My workplace held our Thanksgiving meal this past Friday. We hold our dinner early before things get too crazy with personal obligations and people start going on vacation. Our feast this year was amazing! I work with several others who are great cooks (or have immediate family members who are). This year I volunteered to bring stuffed mushrooms and deviled eggs. Word has spread that I'm a food blogger, so coworkers excitedly asked what I was bringing. When I responded with such a common food answer, the universal comment was, "Oh." I decided to try and find a recipe that would surprise everyone - but there was one catch. I don't eat deviled eggs.
I only started eating eggs a few years ago. They just didn't seemed to settle well in my stomach, plus the flavor and texture of the yolk was never pleasing. Today I am still only able to eat them scrambled. My search for a unique deviled egg recipe would need to be something I was confident in serving without having tasted it personally.
I used every search engine known to food bloggers, but was unable to find anything unique. The recipes only varied slightly on the filling ingredients, but were all still basically the classic deviled egg. I made my way over to Food Network to see what their chefs had created. Amazingly, at the top of the list was a recipe by The Neely's. I've heard of this duo, but have yet to watch their show, so they're still newcomers in my mind. However, the recipe of deep frying deviled eggs caught my attention. Everything tastes good fried, right? I decided to go for it and keep my fingers crossed.
I made the deviled eggs over two days. The night before, I boiled the eggs, made the filling, and then stuffed those little eggs silly. I let them sit overnight in the fridge in the hopes of the flavors being able to mingle and the eggs to stiffen slightly (hopefully not falling apart when rolled in a coating and fried). I kept my negative thoughts to a minimum and went to bed prepared to make a killer deviled egg the morning of the feast.
When I arrived at work and presented my share, everyone just assumed the fried deviled eggs were the stuffed mushrooms! They had come out perfectly golden brown and not one fell apart. Once I started explaining what the golden goodness was, word spread like wildfire. Coworkers began snatching them up and bobbing their heads in approval. I was told they tasted like regular deviled eggs, only with a delicious addition that only deep frying can bring. I was very pleased with the results of seeing everyone happy and eager to share their new experience with others for the holidays. I would highly recommend having deep fried deviled eggs on your table this year.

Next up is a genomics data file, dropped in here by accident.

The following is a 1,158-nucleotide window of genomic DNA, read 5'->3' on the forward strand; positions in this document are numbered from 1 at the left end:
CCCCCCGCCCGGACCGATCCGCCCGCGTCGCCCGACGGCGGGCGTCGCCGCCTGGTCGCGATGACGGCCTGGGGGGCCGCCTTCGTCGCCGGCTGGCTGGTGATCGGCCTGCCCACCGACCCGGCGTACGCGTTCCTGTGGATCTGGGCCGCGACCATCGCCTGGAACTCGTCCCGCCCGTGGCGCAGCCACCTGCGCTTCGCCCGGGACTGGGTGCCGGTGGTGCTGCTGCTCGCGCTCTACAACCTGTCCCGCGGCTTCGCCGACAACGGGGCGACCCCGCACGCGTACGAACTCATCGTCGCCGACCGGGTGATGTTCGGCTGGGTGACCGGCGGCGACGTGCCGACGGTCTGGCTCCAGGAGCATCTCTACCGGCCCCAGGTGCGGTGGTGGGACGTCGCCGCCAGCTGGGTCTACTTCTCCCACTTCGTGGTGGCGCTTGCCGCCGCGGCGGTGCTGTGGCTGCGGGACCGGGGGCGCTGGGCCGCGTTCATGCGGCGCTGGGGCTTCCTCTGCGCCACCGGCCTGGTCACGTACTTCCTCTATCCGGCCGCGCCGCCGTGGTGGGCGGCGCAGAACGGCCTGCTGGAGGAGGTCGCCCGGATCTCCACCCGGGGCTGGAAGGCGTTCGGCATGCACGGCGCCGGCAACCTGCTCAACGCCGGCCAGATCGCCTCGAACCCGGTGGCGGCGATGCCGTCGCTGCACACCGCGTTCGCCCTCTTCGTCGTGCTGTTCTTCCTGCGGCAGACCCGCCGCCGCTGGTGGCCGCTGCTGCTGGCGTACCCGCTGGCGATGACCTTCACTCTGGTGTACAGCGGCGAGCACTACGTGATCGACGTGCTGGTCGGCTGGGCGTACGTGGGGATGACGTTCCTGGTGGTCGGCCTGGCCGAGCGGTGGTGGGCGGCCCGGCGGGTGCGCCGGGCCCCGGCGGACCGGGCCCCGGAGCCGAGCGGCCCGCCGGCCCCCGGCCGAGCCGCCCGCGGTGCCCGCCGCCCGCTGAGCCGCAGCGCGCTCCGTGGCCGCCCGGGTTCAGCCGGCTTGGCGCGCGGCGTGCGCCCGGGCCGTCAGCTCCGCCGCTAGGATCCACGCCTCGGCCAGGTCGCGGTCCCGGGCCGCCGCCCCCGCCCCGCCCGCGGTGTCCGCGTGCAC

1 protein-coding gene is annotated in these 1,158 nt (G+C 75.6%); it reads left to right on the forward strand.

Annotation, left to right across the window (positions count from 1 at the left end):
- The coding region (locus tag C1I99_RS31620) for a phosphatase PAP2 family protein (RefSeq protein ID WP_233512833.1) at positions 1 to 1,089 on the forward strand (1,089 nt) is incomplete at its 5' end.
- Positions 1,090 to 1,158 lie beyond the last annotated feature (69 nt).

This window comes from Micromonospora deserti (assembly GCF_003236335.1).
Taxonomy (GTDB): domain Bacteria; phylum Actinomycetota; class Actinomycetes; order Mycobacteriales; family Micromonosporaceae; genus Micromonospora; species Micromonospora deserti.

Deep Fried Deviled Eggs
1/4 cup mayonnaise
1 tbsp Dijon mustard
1 tsp lemon zest
salt and pepper
1 cup all-purpose flour
2 eggs, beaten
1 cup plain breadcrumbs
Several hours before preparing the eggs, place the egg carton on the counter and turn the eggs on their sides. This will center the yolk and allow the eggs to reach room temperature.
Using a large pot, fill 3/4 full of cool water and set on the stove. Gently add half the eggs and turn the burner on high and cover with a lid. After about 6 min, the water should begin to boil. Remove the pot carefully from the burner, add a healthy pinch of salt to the water, and allow to sit covered for 14 min. Repeat with the remaining eggs using fresh cool water.
While the first batch is boiling, prepare an ice bath. In a large bowl, fill 1/2 full of cold water and a few handfuls of ice cubes. Once the eggs have finished cooking, use tongs to carefully place the eggs in the ice bath. Allow all the eggs to sit in the ice bath for 30 min total.
Once cooled, begin carefully cracking and peeling the eggs. (Thankfully, the frying process will cover any divots in the egg whites, but still be careful so the whites do not contain any holes.) Cut each egg in half and remove the yolk. In a medium bowl, mash together the yolks, mayo, mustard, lemon zest, and salt & pepper. Use a spoon to fill the egg whites and refrigerate overnight.
Remove the eggs from the fridge while preparing for the frying process to allow them to come to room temperature. In three separate bowls: add the all-purpose flour with a dash of salt and pepper; mix the eggs together; and lastly place the breadcrumbs in their own bowl. Have a large plate lined with paper towels ready to hold the eggs pre- and post-cooking.
Right before dipping the eggs, add peanut oil to a pot that will cover the eggs slightly (about 2 inches deep). Turn the burner to medium-high. Dip an egg into the flour mixture, then coat well with egg, and lastly roll well in breadcrumbs. Using a spider, add four eggs to the spider and carefully add to the peanut oil. The eggs should brown after only 15 seconds. Remove the eggs with the spider and repeat until all are cooked. Sprinkle the eggs with kosher salt and allow to cool slightly before serving.
~Yields 24 deep fried deviled eggs.
*Boiling at least 2 additional eggs will allow room for any that crack or do not peel well - or for snacking!